Wednesday, December 26, 2007

Movies: Control

Though a little longer than it needs to be, this Ian Curtis biopic, in stunning, full grain black and white, proves that still photographers have plenty of business in movie making. Though the plot extends a bit into the domestic melodrama a more savvy director might mock, and the trope of the troubled rock star is bought into wholeheartedly rather than challenged in any way, Sam Riley and Alexandra Maria Lara give such luscious performances so beautifully photographed that the audience barely notices.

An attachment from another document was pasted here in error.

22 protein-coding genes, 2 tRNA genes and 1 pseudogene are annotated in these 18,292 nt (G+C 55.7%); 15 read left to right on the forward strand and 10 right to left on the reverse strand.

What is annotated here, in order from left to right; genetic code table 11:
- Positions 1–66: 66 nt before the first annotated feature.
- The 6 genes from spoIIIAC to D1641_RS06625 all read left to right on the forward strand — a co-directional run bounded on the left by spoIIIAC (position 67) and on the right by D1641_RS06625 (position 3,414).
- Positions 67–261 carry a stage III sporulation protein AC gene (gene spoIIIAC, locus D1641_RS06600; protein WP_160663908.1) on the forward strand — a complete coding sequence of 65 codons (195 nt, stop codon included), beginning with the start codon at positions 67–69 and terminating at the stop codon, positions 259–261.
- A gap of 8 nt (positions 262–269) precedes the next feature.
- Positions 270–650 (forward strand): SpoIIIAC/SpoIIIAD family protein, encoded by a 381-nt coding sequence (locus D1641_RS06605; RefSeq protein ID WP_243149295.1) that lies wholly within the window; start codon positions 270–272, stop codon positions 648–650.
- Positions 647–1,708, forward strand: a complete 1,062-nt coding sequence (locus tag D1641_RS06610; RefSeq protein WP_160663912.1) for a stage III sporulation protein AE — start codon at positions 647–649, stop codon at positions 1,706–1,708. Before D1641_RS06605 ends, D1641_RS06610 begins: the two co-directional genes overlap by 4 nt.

Samantha Morton, as Deborah Curtis (who produced the film, and wrote the autobiography on which the screenplay is based), ever ballooning with pregnancy and then depression, and dressed in the most distressing post-psychedelic mumus you've ever encountered, is thoroughly annoying, but one cannot hold her role against her, only express surprise that Ms. Curtis would be willing to portray herself thus. While it's not hard to understand why Ian Curtis would stray from her for the willowy, European Annik HonorĂ©, it is hard to understand why he chose to marry her so young (barely out of high school), and have a baby. Based on Corbijn's early shots of Curtis—alone in his bedroom, chain smoking, listening to David Bowie records, or out with his mate scoring prescription drugs from an old lady's bathroom, then tripping in the grass—it's never clear why he would want a family of his own; he appears malsocialized, and best when alone, writing poems, smoking, dreaming. It's no surprise when he cracks under the pressure of performances, two women's sucking affection, and the countless ineffective pills necessary to stave off the epileptic fits that come over him anyway (Riley, by the way, falls to a seething, quaking, drooling fit brilliantly). I had thought that Curtis had died from one of these fits (I knew that he had died disturbingly young), so was horribly surprised when, at the film's end, he hangs himself in his estranged wife's kitchen. After the movie, I went home and listened to all of my Joy Division records; I've always liked the band, but the music had seemed more hollowly foreboding before. Now, the dread is pregnant, thick, hot.

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